After decades of covering up the sexual abuse of teenagers, Boy Scouts of America (BSA) is bracing itself for a slew of lawsuits. Legal changes in various states made it possible for survivors who previously were blocked by civil statutes of limitations to seek justice for abuse suffered as far back as the 1950s.
In a bid to protect the organization, BSA filed for Chapter 11 bankruptcy in February. According to reports, scout leaders in Maine said this bankruptcy protection includes restructuring of the organization. It also allows for the creation of a fund exclusively for survivors’ compensation, who have until November 16, 2020, to file a claim in the bankruptcy case.
According to reports, the organization stated in its bankruptcy filing that BSA’s 261 local councils are separate legal entities, and therefore should not be included among debtors. Together, the councils hold more than $3 billion. Talking to social media, Maine’s Pine Tree Council said it was unaffected by BSA’s national restructuring.
Regardless of BSA’s request that councils are not included among the debtors, three lawsuits were filed in New York against local councils. Those suits added to the external pressure on councils to contribute to the compensation fund.
New Suits Slam Obedience Culture
Among the most recent lawsuits were the 21 filed at the Manhattan Supreme Court in July, and more are expected in the coming months. The suits, which charge 14 individuals with abuse, claim that BSA has covered up the systematic abuse that’s alleged to have taken place since the organization was founded in the early 1900s.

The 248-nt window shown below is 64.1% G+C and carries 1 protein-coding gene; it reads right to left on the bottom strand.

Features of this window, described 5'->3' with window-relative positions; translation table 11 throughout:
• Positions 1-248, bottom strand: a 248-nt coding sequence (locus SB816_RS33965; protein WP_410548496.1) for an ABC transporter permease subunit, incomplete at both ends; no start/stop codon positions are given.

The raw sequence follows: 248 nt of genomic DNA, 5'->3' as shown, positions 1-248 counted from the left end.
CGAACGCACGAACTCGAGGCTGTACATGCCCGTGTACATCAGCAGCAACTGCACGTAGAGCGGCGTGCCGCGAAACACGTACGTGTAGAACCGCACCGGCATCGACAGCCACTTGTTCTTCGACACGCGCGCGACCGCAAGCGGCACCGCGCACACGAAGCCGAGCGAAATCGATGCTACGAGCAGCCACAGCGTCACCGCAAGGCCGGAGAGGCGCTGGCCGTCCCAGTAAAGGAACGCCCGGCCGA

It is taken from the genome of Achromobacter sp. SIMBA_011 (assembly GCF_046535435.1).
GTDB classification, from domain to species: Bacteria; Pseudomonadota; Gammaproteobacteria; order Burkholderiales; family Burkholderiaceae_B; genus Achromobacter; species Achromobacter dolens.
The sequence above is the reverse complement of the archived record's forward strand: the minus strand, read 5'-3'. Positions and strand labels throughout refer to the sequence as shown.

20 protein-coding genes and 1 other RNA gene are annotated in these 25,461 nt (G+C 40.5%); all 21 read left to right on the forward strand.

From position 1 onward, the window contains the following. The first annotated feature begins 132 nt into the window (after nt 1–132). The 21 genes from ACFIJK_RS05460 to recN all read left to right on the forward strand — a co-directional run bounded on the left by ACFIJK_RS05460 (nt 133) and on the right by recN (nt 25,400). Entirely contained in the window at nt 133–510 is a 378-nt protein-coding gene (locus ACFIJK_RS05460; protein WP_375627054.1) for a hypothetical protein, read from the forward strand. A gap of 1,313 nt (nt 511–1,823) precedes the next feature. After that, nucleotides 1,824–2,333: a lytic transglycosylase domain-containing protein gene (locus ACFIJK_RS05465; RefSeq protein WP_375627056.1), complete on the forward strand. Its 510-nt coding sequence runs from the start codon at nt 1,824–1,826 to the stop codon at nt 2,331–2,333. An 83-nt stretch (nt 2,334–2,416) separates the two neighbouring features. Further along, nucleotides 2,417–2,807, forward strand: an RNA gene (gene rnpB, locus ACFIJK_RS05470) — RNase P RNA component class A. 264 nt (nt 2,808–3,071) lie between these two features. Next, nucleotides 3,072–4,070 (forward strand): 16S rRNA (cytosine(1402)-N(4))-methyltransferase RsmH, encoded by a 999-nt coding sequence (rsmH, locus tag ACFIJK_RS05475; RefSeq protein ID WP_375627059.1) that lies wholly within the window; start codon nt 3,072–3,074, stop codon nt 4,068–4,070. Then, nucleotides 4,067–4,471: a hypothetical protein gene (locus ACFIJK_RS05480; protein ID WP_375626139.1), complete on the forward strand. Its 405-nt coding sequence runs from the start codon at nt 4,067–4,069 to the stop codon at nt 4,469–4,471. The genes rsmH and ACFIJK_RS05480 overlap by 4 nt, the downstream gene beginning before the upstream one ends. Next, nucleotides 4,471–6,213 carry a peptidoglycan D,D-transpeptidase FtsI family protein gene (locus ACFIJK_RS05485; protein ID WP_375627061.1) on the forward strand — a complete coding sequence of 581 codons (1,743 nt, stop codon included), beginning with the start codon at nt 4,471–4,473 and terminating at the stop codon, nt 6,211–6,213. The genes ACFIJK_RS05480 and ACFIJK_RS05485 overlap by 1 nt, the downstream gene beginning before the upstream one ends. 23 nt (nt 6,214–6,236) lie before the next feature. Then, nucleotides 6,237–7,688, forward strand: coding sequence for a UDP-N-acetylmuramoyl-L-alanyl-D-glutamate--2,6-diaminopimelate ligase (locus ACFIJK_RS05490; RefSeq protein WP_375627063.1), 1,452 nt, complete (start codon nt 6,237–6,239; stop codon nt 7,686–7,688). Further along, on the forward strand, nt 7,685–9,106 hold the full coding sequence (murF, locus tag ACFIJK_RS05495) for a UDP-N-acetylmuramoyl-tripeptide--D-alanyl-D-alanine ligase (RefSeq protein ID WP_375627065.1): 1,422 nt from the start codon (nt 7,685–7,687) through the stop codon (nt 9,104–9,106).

The suits’ filing takes advantage of New York’s Child Victims Act, which gave abuse survivors a year to file lawsuits against abusers and the organizations that protected them. The Act, which took effect in August 2019, was extended for another year by the state’s lawmakers.
Maurice Meyers, a Jesuit priest and scout leader who died in 1980, was one of those charged with abuse in the suits filed in Manhattan. He worked at the Ten Mile River scout camps in Narrowsburg, N.Y, where he allegedly abused a 9-year-old boy between 1973 and 1974. The suits were reported to claim that Meyers abused two more children.
The suits also claim that obedience dominated the organization’s culture, and the victims were pressured into not reporting the incidents. The obedience culture, BSA’s decades-long cover-up of abuse, and the lack of proper training and supervision for volunteers and agents meant the organization had failed in its duties to the scouts and their parents.
Mike Finnegan, one of the lawyers for the plaintiffs, said that the time had come to tell the survivors’ stories. He added that their cases were proof of widespread abuse within the organization.
BSA Claims Scouts Made Safer
BSA issued a statement in response to the suits filed in July. The organization said it was deeply hurt that children were harmed during their time as scouts and that it’s worked with experts to develop policies that ensure children are protected. According to the statement, its new guidelines were created with psychologists, law enforcement, and child safety specialists.